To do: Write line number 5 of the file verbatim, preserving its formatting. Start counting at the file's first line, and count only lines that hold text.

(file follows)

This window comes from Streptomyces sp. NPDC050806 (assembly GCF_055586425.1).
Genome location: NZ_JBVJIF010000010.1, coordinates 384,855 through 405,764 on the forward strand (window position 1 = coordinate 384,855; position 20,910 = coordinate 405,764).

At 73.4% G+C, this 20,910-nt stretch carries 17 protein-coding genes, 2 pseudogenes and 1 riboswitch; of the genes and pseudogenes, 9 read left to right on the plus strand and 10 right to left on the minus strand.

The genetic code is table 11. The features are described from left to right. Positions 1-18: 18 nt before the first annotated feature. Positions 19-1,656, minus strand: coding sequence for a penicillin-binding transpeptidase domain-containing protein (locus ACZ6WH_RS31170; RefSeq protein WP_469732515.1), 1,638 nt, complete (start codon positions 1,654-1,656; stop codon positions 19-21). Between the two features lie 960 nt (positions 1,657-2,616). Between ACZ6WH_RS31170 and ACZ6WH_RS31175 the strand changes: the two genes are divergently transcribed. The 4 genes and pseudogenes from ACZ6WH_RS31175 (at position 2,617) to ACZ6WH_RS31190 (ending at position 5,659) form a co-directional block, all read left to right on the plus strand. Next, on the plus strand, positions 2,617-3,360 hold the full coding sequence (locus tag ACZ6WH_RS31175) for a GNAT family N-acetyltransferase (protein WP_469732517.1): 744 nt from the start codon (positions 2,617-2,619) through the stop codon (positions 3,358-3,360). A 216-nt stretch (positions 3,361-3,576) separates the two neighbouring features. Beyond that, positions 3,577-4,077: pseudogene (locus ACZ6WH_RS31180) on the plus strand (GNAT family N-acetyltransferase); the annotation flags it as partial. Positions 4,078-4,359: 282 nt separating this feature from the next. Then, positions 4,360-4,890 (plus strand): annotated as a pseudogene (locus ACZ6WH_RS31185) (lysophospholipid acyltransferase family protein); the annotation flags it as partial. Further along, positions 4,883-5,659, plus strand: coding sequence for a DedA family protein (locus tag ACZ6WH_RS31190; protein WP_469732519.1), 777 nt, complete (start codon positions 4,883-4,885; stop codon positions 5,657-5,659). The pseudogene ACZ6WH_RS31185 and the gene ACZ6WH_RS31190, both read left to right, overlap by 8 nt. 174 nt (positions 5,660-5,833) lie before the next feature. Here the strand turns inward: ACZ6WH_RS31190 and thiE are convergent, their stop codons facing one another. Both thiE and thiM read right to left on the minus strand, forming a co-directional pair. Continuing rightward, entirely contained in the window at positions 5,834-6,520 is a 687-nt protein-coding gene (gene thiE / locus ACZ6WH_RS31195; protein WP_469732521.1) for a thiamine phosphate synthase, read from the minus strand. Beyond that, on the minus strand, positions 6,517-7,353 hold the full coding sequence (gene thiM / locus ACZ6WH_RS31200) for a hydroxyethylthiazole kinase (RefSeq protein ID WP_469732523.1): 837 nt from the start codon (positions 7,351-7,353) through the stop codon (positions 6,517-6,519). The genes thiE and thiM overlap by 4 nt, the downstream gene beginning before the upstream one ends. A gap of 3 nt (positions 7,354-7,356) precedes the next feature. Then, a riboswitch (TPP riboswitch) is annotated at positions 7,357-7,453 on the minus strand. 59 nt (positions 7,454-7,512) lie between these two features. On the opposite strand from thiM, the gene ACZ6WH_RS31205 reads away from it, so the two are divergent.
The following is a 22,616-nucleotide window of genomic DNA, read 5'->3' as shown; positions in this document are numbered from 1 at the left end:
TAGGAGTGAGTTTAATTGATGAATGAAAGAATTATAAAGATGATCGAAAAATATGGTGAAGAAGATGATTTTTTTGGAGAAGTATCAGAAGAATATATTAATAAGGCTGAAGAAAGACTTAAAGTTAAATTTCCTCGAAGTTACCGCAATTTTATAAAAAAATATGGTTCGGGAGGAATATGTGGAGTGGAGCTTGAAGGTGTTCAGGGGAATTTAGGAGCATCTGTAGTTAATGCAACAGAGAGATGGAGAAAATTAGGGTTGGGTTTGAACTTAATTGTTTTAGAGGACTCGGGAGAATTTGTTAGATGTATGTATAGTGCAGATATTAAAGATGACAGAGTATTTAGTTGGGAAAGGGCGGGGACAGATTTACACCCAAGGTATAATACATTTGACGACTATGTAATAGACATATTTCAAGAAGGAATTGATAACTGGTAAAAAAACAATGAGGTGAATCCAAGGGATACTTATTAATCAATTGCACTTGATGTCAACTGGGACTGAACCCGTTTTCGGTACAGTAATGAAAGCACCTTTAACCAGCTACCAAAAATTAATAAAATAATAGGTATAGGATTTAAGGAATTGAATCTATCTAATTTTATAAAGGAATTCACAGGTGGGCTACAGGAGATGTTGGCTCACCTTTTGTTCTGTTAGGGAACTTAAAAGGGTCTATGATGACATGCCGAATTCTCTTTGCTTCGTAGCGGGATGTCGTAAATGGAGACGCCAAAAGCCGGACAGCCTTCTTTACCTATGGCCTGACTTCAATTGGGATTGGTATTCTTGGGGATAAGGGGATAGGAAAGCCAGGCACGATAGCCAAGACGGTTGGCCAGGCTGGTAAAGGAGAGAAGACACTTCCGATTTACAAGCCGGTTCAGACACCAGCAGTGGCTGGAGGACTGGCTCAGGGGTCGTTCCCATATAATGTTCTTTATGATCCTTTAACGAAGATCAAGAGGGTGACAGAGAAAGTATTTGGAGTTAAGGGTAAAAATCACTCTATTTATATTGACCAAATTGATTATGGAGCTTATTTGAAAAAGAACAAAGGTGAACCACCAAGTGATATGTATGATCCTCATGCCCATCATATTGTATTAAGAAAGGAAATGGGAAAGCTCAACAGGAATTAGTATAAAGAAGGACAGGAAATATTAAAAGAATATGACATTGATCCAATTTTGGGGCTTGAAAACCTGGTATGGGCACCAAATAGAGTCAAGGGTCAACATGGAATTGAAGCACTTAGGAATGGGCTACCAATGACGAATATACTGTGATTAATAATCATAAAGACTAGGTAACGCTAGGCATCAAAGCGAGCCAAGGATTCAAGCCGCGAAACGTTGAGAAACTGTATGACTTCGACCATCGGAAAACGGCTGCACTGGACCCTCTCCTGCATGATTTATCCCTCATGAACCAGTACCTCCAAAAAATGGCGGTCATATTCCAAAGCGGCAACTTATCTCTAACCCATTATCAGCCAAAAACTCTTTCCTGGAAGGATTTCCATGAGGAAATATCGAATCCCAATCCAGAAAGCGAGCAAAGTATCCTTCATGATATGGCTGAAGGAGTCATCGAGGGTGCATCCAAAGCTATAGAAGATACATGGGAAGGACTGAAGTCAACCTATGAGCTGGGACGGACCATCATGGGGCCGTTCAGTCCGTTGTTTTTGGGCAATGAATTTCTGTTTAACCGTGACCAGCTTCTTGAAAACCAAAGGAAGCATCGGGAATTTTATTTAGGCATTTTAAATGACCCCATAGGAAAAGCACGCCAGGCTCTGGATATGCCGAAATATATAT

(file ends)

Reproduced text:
The following is a 22,616-nucleotide window of genomic DNA, read 5'->3' as shown; positions in this document are numbered from 1 at the left end: